Just how dirty are music festivals?
Ahh – trudging through fresh mud, queuing up with shower gels and a toothbrush, bonking in the back seats while music’s blaring (a must to 25% according to a Lovehoney study…)
But what really goes down during festival season? And, more importantly, what are you bringing back?
We’ve dug the dirty to uncover the deets. And it’s filthy.
(Spoiler alert: when four million gallons of waste is being produced (Glastonbury 2010), there’s no surprise most of the carnage is in the cans)
It’s a well-known fact those bands of polyester wrapped around festival-goers’ wrists all summer are superbly efficient, bacteria magnets of dread.
In fact, these wristbands contain over twenty-times more bacteria than clothes. Reported in the Metro, Dr Allison Cottell, a microbiology professor, tested two bands which had been on a Reading Festival fan’s wrist and discovered a concentration of staphylococci and micrococci bacteria.
The former of which, when an excess amount is exposed to skin, “can cause boils and infections of cuts and grazes, and can also cause a form of food poisoning if they are ingested”. Yeesh ?
Dr. Cottell’s not alone in advising anyone working in industries such as healthcare or a food preparation to leave their wristbands off!
I really, really wish you misread that sub-heading. But it was true in six-out-of-ten Ultrasound Festival attendees in Tamworth, according to Channel 4’s Embarrassing Bodies. Professor Val, fully-armed with goggles and an ultraviolet light, scanned loos and hands, too, discovering faecal matter in most revellers’ fingers. ?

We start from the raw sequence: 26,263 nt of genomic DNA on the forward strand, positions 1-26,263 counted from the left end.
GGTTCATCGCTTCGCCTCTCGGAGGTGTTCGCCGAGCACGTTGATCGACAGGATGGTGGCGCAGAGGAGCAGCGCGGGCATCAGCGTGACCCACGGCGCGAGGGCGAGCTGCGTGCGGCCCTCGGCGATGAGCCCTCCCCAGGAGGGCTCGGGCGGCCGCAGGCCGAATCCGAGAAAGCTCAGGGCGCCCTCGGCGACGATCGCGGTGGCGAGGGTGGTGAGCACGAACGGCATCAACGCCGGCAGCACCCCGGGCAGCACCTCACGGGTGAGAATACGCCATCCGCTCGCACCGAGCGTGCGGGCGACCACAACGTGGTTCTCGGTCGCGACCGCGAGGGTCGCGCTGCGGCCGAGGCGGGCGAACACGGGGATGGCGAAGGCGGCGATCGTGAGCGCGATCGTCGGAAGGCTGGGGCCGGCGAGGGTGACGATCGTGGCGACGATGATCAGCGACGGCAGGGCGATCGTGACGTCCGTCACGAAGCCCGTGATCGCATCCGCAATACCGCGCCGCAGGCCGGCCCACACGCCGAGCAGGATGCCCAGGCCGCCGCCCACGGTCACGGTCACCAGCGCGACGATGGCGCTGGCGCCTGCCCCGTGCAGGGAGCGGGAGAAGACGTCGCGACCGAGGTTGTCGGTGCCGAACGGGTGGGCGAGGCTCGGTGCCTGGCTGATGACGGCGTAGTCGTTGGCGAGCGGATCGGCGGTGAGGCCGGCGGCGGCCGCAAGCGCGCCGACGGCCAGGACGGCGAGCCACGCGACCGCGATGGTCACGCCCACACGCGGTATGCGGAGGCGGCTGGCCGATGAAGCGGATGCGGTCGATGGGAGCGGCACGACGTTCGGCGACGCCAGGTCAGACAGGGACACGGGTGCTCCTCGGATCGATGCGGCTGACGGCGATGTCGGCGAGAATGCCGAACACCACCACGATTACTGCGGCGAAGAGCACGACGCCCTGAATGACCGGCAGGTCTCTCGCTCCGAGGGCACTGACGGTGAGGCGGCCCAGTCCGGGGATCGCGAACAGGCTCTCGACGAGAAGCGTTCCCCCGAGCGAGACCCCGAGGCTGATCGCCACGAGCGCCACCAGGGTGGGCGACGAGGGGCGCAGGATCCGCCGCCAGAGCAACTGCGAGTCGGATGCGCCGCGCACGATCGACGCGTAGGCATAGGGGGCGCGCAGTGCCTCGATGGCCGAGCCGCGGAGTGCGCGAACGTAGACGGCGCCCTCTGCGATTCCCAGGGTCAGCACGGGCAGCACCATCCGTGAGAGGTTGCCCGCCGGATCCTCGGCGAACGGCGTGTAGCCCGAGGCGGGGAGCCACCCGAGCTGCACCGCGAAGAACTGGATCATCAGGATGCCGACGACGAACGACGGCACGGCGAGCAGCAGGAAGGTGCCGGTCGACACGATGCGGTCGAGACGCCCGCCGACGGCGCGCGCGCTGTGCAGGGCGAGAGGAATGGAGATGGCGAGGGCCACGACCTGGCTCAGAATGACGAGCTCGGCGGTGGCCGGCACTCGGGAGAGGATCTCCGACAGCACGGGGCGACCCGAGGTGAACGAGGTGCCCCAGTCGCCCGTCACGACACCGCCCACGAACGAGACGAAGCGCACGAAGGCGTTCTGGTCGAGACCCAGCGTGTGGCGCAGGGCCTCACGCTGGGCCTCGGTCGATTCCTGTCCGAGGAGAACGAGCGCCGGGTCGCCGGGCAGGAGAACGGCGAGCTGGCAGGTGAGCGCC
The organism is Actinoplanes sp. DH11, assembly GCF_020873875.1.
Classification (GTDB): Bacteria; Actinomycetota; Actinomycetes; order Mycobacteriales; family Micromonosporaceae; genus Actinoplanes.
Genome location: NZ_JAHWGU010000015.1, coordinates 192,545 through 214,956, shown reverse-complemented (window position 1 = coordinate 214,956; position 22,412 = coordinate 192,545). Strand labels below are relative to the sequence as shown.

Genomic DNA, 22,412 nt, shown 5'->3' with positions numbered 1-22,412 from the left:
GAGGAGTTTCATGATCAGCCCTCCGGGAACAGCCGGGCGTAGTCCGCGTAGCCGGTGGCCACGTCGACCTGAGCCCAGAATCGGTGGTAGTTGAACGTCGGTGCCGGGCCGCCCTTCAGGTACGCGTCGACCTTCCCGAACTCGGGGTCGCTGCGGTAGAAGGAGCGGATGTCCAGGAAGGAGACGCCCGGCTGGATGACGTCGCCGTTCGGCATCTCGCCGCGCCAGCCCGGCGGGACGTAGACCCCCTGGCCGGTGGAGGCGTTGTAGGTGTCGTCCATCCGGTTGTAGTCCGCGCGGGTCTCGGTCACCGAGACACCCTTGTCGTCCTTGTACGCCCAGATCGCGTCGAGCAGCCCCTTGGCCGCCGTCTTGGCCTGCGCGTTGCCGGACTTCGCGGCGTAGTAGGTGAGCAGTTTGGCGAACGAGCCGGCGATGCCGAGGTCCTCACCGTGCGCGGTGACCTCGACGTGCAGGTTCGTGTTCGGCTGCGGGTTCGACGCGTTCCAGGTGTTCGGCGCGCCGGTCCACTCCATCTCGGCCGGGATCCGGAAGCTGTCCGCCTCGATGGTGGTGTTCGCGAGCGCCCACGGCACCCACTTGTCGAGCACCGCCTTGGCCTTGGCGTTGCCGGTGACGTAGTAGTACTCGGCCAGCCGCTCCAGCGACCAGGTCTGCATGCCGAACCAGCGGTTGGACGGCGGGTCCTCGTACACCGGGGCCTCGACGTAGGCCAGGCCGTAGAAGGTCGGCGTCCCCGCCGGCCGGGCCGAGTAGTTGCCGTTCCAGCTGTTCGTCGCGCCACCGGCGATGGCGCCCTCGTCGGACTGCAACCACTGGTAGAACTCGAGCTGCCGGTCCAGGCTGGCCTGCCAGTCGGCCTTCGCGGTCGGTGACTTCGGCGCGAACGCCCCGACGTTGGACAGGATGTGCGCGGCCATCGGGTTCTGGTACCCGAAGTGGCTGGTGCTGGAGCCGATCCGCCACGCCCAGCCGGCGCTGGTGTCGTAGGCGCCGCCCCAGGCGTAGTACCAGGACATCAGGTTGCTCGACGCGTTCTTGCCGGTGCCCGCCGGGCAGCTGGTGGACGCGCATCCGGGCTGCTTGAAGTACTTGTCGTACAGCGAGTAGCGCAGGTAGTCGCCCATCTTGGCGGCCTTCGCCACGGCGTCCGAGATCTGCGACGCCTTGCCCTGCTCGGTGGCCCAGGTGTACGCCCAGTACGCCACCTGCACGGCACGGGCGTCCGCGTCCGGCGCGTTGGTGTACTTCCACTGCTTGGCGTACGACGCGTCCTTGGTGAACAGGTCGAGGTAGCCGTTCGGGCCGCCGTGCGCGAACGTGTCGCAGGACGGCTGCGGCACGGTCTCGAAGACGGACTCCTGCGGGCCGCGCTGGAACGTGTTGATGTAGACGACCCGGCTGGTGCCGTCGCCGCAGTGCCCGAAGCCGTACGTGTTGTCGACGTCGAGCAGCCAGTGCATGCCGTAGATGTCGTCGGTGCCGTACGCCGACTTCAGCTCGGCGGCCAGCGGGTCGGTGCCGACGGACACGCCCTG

“Walls and doorknobs are where the noxious cling-on hide,” says Val, as she disgustedly reminds us how personal hygiene falls. “Thirty per cent of people don’t wash their hands after using a public toilet.”
So yeah, however clean-conscious you might be, you’re at the constant mercy of whichever filthy swine went before you.
Oh, and if that’s not enough, Val also took swabs of people’s saliva and hair. Yep, there were also cases of s**t in these, too. ?
Don’t put that bag down!
That’s what Glastonbury-goers would’ve been told, anyway. Why? ‘Rat-tailed maggots’ discovered and filmed wriggling around on toilet floors. [pukes onto keyboard]
Dubbed ’s**tapillars’ (?), the snorkel-maggots were videoed by one biology undergraduate, Penny Williams, who told Somerset Live “I was more fascinated, to be honest – but they are pretty gross.
“They live in stagnant poo and use the tube to breathe through.”
So you might not want to return home, unpack, and find a s**tapillar amidst your undies.
Not even sure Laundrapp will want to touch those.
“Music festivals, where thousands of people are clustered together in close quarters, can be a breeding ground for infections”, says medical expert, Dr. Kevin Campbell.
Fitting the theme of this already-abhorrent article, we wrap up in Coachella’s restrooms. And by that, we mean you’d need to wrap the hell up if you plan on unloading in Coachella’s restrooms.
Cosmopolitan.com reported, due to heavy traffic at the Californian festival, there’s always a risk of picking up illnesses like the flu, Norovirus, Salmonella and even gastrointestinal diseases like hepatitis A, influenza and Shigellosis.
And medical experts claim that even spending time with so many people around these restrooms has health risks.
But HEY, don’t let us talk you out of it. We love festivals… So much so, we’ve already written this blog on how to clean sleeping bags before and after these loud shindigs. ??